Of 168 children that enrolled for dog bites to the Children’s Hospital of Philadelphia in 1989, the breeds responsible included German shepherds (35 cases), pit bulls (33 cases), rottweilers (9 cases) and Dobermans (7 cases). Interestingly in 54% of cases the dogs were contained / controlled (i.e. leashed, fenced, in-house) at the time of injury. Only 46% were provoked prior to biting. Significantly, 94% of the pit bull injuries were the consequence of unprovoked attacks. Children aged 5 or younger were more likely to provoke animals prior to injury.
(Dog Bites in Urban Children,www.pediatrics.aappublications.org/content/88/1/55…)
A study in Paediatrics in 2006 analysed 5873 files from 1994-2003 from US community dog registers (hospitals / police / dog control offices) where medical attention was sought after a dog bite. Bite incidence was highest in 1-year-old patients and decreased with increasing age. The relative risk for a dog attack by a German shepherd or a Doberman was 5 times higher than that of a Labrador/retriever or cross-breed. The vast majority (82%) of the dogs were familiar to the children.
(Analysis of Dog Bites in Children Who Are Younger Than 17 Years,http://www.ncbi.nlm.nih.gov/pubmed/16510617)
A retrospective study entitled “Man’s best friend? A review of the Austin, Texas Hospital’s experience with dog bites” found that a German Shepherds were the offending dog in 47% of 34 recorded cases.
Another US hospital found that compared with attacks by other breeds of dogs, attacks by pit bulls were 4 times more likely to cause injury, result in higher hospital charges and a higher risk of death.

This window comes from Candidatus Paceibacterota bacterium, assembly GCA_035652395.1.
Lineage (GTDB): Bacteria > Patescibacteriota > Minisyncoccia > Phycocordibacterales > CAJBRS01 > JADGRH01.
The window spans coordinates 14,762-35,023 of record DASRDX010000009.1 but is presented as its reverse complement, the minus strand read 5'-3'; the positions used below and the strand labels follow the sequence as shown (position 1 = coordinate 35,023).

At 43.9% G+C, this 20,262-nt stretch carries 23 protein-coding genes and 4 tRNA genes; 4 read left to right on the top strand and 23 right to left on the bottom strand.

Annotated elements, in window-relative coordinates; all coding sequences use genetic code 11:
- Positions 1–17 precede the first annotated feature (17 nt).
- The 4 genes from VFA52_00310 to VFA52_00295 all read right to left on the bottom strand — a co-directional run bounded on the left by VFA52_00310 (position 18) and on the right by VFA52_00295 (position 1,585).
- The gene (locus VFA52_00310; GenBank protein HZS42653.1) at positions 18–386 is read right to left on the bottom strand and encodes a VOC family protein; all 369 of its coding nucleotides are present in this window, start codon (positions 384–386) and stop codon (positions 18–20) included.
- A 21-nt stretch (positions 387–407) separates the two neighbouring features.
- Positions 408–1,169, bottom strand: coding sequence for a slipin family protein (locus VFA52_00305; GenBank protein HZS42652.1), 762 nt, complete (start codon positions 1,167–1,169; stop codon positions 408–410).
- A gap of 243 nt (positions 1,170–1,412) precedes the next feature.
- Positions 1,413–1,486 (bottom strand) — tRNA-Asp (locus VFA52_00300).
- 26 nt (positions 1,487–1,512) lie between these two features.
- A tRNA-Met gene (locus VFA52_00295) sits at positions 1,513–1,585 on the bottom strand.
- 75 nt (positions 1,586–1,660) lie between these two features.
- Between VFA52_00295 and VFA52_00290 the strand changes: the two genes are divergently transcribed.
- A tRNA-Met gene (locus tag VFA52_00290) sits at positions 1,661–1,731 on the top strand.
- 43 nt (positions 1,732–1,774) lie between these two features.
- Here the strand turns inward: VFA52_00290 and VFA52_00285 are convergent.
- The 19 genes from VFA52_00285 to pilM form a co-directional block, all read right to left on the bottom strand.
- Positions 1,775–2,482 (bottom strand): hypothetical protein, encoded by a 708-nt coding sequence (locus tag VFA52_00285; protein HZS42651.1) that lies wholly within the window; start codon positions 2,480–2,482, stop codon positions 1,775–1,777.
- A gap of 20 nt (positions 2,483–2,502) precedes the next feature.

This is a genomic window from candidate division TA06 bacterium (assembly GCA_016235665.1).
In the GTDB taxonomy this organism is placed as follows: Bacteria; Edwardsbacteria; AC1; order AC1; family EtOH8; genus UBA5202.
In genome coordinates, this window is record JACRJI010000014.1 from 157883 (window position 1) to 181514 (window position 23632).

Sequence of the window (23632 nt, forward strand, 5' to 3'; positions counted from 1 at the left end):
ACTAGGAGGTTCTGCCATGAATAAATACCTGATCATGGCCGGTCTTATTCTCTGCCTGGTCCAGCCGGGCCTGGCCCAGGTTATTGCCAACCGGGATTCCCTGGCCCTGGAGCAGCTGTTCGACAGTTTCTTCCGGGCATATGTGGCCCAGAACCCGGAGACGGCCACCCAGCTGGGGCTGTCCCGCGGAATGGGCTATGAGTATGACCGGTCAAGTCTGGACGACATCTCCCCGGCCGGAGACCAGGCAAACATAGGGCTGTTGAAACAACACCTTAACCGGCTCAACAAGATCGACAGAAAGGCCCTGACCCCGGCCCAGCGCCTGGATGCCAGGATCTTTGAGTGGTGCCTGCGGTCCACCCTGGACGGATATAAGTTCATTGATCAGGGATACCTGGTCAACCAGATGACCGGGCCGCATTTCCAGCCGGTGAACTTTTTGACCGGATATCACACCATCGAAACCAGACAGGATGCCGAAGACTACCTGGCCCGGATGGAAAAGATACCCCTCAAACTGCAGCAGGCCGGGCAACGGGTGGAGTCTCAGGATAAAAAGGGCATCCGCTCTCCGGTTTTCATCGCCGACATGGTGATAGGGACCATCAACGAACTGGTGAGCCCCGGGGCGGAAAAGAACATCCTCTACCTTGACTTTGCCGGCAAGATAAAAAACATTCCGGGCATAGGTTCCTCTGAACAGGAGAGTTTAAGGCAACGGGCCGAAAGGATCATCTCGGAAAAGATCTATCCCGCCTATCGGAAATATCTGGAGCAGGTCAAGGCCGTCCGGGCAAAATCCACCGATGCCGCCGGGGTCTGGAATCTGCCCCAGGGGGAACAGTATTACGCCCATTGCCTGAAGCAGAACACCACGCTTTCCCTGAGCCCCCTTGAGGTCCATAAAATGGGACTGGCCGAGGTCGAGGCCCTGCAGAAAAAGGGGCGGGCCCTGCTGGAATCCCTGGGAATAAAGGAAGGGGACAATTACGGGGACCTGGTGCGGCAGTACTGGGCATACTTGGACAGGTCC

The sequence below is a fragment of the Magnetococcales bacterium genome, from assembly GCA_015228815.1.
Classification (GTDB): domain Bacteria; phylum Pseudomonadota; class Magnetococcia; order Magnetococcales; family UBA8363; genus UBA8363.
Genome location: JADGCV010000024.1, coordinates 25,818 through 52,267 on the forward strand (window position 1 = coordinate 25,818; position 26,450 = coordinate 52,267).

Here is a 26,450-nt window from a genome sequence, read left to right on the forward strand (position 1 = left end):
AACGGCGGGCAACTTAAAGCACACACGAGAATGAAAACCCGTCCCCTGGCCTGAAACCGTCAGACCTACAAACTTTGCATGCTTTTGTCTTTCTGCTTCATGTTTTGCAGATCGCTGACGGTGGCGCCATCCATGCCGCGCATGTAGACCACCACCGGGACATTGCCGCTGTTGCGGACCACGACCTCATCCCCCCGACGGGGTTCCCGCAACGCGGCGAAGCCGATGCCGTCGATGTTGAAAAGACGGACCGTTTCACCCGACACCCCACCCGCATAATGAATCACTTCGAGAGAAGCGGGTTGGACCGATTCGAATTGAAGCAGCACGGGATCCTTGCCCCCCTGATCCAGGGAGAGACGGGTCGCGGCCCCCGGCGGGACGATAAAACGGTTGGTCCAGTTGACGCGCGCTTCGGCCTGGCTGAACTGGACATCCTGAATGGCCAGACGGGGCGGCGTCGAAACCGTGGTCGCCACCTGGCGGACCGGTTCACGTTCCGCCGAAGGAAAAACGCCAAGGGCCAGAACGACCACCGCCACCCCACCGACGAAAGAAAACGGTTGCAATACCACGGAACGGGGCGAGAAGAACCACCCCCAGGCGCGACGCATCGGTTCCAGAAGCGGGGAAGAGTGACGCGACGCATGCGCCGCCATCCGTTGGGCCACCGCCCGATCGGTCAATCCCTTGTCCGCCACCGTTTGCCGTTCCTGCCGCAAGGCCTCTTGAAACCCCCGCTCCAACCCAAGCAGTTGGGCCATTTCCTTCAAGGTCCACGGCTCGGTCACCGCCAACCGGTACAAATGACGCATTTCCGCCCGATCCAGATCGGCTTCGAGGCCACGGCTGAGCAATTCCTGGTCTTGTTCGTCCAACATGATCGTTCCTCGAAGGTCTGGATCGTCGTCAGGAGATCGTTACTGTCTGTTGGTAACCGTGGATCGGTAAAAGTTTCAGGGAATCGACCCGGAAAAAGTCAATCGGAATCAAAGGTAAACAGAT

“Mortality, Mauling and Maiming by Vicious Dogs” Bini, J.K.; Cohn, S.M.; Acosta, S.M.; McFarland, M.J.; Muir, M.T.; Michalek, J.E. Annals of Surgery, 2011; Vol. 253, Issue 4, 791-7.
A study of breeds of dogs and involved in 238 fatal human dog attacks in the US between 1979 adn 1998 found pit bull-type dogs and Rottweilers were involved in more than half of these deaths.
“Breeds of Dogs Involved in Fatal Human Attacks in the United States between 1979 and 1998” Sacks, J.J.; Sinclair, L.; Gilchrist, J.; Golab, G.C.; Lockwood, R. Journal of the American Medical Association, September 2000, Vol. 217, Issue 6, 836-40.
Finally the CDC report mentioned in the introduction, which rightfully concludes to pick on one breed is not the correct way forward, noted that of the 238 human dog bite related fatalities pit bulls and rottweilers accounted for over half.
TOP 10 BITERS IN THE US
Below is the top ten of the top 35 pure bred dogs with the most bites in the US compiled by ANIMALS 24-7 editor Merritt Clifton, following a pretty exhaustive trawl through. police reports, animal control reports, witness accounts, victim accounts and hospital reports from 1982-2014. They found:
10. Labrabull, attacks 43, deaths 5
9. Pitweiler, attacks 56, deaths 2
8. Lab retriever, attacks 56, deaths 3
7. Chow Chow attacks 61, deaths 8
6. Boxer, attacks 64, deaths 7